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Tuesday, December 11, 2007

"The Real Story is Fraud"

Angry Bear's rdan points to this commentary on the motivation for the Paulson subprime mortgage plan. I don't know if there's anything to these accusations or not, but if they're correct, there are reasons for concern:

Interest rate 'freeze' - the real story is fraud, by Sean Olender, Commentary, SFGate: New proposals to ease our great mortgage meltdown keep rolling in. ... Now, just unveiled Thursday, comes the "freeze"... But unfortunately, the "freeze" is just another fraud - and like the other bailout proposals, it has nothing to do with U.S. house prices, with "working families," keeping people in their homes or any of that nonsense.

The sole goal of the freeze is to prevent owners of mortgage-backed securities, many of them foreigners, from suing U.S. banks and forcing them to buy back worthless mortgage securities at face value - right now almost 10 times their market worth.

The ticking time bomb in the U.S. banking system is not resetting subprime mortgage rates. The real problem is the contractual ability of investors in mortgage bonds to require banks to buy back the loans at face value if there was fraud in the origination process.

And, to be sure, fraud is everywhere. It's in the loan application documents, and it's in the appraisals. There are e-mails and memos floating around showing that many people in banks, investment banks and appraisal companies - all the way up to senior management - knew about it. I can hear the hum of shredders working overtime...

Despite Thursday's ballyhooed new deal with mortgage lenders, does anyone really think that it can ultimately stop fraud lawsuits by mortgage bond investors, many of them spread out across the globe?

The catastrophic consequences of bond investors forcing originators to buy back loans at face value are beyond the current media discussion. The loans at issue dwarf the capital available at the largest U.S. banks combined, and investor lawsuits would raise stunning liability sufficient to cause even the largest U.S. banks to fail, resulting in massive taxpayer-funded bailouts of Fannie and Freddie, and even FDIC. ...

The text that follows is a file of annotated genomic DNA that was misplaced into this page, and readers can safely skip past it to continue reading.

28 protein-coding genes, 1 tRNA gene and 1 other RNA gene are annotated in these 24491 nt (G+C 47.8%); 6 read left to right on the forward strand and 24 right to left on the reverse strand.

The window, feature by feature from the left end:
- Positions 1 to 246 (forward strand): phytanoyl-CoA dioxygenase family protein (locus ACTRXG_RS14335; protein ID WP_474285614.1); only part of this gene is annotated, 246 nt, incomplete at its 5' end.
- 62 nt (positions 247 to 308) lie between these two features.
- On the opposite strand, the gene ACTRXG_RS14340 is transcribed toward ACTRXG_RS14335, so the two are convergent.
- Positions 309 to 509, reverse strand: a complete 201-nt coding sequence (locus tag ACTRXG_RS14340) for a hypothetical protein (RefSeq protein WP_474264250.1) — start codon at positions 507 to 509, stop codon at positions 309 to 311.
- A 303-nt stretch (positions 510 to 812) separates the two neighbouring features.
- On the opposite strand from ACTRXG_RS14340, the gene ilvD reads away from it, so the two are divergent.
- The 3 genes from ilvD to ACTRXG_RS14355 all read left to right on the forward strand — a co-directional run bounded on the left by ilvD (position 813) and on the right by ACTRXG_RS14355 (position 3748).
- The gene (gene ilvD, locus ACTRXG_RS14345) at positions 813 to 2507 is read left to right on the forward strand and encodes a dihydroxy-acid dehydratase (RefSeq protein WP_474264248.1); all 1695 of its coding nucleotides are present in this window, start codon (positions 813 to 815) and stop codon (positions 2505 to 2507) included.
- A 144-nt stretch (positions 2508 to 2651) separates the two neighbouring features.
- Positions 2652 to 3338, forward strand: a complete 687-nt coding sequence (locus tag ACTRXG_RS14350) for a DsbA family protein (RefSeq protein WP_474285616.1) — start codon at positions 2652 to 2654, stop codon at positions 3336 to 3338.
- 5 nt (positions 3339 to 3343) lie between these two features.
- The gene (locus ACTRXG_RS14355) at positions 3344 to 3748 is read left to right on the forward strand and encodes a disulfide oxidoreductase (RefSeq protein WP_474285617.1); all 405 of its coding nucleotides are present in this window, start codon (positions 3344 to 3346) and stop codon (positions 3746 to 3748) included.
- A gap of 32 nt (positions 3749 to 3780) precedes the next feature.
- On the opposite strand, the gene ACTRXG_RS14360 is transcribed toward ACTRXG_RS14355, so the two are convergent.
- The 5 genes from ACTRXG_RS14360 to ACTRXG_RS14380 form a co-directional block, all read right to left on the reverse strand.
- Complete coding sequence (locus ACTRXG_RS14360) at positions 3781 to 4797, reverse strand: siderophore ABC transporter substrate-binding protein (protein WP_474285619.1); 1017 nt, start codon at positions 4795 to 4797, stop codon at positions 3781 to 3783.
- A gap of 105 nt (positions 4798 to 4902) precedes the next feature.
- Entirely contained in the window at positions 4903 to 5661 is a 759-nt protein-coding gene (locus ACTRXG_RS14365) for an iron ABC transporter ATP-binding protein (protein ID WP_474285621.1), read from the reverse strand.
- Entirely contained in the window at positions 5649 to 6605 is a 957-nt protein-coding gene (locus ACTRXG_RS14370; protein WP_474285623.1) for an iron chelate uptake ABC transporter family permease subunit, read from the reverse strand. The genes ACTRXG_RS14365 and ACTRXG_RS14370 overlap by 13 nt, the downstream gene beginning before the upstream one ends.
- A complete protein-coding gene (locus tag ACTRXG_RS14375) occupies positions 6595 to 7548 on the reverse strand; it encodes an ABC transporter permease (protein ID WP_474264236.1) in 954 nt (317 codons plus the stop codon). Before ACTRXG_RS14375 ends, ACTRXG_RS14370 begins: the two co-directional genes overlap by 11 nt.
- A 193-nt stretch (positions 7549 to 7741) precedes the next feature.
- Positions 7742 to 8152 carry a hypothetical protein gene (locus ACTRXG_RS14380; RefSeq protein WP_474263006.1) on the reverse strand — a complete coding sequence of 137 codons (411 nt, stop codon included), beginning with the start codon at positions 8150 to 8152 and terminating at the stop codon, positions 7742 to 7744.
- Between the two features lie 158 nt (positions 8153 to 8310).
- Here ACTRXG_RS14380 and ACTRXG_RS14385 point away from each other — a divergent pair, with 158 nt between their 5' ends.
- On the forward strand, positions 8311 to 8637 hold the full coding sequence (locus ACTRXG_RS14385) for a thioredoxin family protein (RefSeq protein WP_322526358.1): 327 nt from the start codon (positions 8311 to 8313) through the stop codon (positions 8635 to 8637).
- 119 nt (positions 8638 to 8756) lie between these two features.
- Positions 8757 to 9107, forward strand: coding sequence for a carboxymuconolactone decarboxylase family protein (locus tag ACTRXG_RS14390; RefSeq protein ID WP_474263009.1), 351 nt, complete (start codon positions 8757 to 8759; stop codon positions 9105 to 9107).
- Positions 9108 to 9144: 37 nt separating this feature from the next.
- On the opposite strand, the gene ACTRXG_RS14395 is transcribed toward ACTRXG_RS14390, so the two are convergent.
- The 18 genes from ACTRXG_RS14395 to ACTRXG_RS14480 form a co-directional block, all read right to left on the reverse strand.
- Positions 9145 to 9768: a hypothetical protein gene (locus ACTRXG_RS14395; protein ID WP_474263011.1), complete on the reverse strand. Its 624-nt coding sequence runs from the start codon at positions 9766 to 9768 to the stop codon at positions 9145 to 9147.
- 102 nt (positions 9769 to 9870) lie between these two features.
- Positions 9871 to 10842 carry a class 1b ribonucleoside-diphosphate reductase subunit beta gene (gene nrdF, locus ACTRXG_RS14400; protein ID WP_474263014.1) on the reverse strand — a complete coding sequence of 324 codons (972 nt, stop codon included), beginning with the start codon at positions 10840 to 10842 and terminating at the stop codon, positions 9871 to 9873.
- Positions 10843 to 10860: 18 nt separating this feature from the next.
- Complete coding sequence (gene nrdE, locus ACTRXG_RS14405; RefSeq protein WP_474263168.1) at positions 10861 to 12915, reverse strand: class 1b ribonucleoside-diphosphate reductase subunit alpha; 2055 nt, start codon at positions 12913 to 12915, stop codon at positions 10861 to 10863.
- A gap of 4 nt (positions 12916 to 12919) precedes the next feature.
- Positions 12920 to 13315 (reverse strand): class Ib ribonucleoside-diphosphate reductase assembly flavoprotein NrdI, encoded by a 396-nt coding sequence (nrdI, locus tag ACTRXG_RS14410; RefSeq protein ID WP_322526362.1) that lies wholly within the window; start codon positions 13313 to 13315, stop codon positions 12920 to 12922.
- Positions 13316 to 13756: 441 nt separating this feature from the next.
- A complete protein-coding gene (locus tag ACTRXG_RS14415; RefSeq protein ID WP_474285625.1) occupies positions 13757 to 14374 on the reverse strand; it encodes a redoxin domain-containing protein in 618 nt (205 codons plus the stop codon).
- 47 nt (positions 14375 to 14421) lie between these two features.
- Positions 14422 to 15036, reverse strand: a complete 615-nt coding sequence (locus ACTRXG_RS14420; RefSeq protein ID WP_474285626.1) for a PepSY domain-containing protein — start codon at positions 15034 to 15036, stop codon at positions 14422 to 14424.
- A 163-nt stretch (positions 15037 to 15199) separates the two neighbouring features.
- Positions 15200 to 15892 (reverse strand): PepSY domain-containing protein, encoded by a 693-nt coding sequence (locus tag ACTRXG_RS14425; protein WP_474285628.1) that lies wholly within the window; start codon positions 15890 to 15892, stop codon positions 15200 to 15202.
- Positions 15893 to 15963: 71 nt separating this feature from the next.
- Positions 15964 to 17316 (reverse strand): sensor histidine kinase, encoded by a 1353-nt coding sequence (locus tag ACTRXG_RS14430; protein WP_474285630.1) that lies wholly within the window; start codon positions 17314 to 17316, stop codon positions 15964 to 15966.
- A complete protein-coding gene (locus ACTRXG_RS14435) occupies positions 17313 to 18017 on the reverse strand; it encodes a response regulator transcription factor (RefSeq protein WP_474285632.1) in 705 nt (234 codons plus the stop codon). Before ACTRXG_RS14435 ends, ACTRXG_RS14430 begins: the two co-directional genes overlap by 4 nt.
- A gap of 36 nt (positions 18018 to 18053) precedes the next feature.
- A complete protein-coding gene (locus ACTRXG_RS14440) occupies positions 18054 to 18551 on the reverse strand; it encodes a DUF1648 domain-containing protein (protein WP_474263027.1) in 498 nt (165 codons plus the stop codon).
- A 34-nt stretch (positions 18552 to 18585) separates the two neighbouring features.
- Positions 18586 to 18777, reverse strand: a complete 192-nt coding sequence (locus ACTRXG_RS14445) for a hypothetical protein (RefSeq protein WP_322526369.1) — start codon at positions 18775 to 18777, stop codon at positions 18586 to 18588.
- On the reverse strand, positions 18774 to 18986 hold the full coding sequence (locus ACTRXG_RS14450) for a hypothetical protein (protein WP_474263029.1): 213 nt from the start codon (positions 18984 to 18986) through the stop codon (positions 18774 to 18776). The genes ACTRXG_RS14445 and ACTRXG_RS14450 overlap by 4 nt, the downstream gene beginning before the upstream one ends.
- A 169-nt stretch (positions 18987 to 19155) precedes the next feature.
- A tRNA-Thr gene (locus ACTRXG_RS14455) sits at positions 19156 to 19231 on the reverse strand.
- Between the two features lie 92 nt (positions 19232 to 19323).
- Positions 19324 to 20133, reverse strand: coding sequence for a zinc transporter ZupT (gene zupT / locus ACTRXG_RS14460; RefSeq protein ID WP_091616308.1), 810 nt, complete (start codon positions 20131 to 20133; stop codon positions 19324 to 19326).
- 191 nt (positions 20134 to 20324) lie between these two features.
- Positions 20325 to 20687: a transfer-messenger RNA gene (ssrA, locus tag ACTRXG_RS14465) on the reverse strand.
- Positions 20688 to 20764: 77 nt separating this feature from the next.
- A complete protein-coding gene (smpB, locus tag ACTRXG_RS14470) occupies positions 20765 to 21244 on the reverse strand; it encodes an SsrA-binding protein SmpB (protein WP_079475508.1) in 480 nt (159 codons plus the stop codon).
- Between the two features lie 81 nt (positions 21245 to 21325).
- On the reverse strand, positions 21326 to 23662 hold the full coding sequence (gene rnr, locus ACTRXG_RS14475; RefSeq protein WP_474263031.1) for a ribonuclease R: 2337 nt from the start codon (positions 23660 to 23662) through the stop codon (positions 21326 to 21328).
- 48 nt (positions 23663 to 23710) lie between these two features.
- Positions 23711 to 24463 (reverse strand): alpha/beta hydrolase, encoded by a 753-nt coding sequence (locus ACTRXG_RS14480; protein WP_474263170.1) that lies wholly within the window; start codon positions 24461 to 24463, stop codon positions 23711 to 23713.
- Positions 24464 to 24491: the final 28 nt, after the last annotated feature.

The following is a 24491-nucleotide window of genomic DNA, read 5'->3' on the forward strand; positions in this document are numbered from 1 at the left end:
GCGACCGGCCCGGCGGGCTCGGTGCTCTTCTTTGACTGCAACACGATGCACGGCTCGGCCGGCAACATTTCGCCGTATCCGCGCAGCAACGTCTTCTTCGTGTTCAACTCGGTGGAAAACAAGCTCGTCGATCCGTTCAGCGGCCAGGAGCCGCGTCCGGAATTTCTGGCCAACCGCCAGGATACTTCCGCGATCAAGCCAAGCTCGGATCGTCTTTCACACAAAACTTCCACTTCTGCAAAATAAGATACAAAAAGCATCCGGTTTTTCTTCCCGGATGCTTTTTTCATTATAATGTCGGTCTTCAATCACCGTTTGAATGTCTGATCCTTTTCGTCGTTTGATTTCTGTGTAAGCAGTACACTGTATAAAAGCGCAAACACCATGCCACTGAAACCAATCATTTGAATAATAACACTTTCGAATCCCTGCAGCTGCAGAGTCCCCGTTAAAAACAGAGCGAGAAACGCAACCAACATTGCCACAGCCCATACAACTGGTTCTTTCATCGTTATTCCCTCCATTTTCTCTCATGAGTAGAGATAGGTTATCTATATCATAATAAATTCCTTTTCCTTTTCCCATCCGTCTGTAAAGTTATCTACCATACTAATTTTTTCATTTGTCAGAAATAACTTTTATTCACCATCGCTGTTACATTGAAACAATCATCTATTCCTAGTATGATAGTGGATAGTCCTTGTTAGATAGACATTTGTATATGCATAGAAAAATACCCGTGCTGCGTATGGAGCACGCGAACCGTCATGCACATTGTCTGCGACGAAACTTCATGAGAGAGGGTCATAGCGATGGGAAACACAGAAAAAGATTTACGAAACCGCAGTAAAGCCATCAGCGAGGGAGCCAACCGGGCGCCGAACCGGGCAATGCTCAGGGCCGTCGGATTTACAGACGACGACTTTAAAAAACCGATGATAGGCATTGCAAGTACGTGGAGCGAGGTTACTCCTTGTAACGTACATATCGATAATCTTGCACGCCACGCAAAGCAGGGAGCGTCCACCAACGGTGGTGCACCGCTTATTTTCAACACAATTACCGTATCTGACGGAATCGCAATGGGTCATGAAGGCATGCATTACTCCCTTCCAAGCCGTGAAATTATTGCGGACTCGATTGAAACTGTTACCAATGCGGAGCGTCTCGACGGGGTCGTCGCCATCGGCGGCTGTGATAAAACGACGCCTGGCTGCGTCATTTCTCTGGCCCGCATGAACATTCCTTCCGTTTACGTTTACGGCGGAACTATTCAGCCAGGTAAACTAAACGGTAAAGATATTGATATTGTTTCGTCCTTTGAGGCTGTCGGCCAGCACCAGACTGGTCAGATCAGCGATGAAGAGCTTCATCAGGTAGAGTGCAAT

As home prices fall, defaults will rise sharply - period. And so will the patience of mortgage bondholders. Different classes of mortgage bonds from various risk pools are owned by different central banks, funds, pensions and investors all over the world. Even your pension or 401(k) might have some of these bonds in it.

Perhaps some U.S. government department can make veiled threats to foreign countries to suggest they will suffer unpleasant consequences if their largest holders (central banks and investment funds) don't go along with the plan, but how could it be possible to strong-arm everyone?

What would be prudent and logical is for the banks that sold this toxic waste to buy it back and for a lot of people to go to prison. If they knew about the fraud, they should have to buy the bonds back. The time to look into this is before the shredders have worked their magic - not five years from now. ...

The goal of the freeze may be to delay bond investors from suing by putting off the big foreclosure wave for several years. But it may also be to stop bond investors from suing. If the investors agreed to loan modifications ..., mortgage originators and bundlers would have an excuse once the foreclosure occurred. They could say, "Fraud? What fraud?! You knew the borrower's real income and asset information later when he refinanced!"

The key is to refinance borrowers whose current loans involved fraud in the origination process. And I assure you it was a minority of borrowers whose loans didn't involve fraud.

The government is trying to accomplish wide-scale refinancing by tricking bond investors, or by tricking U.S. taxpayers. Guess who will foot the bill now that the FHA is entering the fray?

Ultimately, the people in these secret Paulson meetings were probably less worried about saving the mortgage market than with saving themselves. Some might be looking at prison time. ...

It is truly amazing that right now everyone in the country is deferring to Paulson and the heads of Countrywide, JPMorgan, Bank of America and others as the best group to work out a solution to this problem. No one is talking about the fact that these people created the problem and profited to the tune of hundreds of billions of dollars from it.

I suspect that such a group first sat down and tried to figure out how to protect their financial interests and avoid criminal liability. And then when they agreed on the plan, they decided to sell it as "helping working families stay in their homes." That's why these meetings were secret, and reporters and the public weren't invited. ...

We are on the cusp of a mammoth financial crisis, and the Federal Reserve and the U.S. Treasury are trying to limit the liability of their banking friends under the guise of trying to help borrowers. At stake is nothing short of the continued existence of the U.S. banking system.

Update: Felix Salmon reacts strongly - and negatively - to the editorial.

    Posted by on Tuesday, December 11, 2007 at 12:33 AM in Economics, Housing, Regulation | Permalink  TrackBack (0)  Comments (32)

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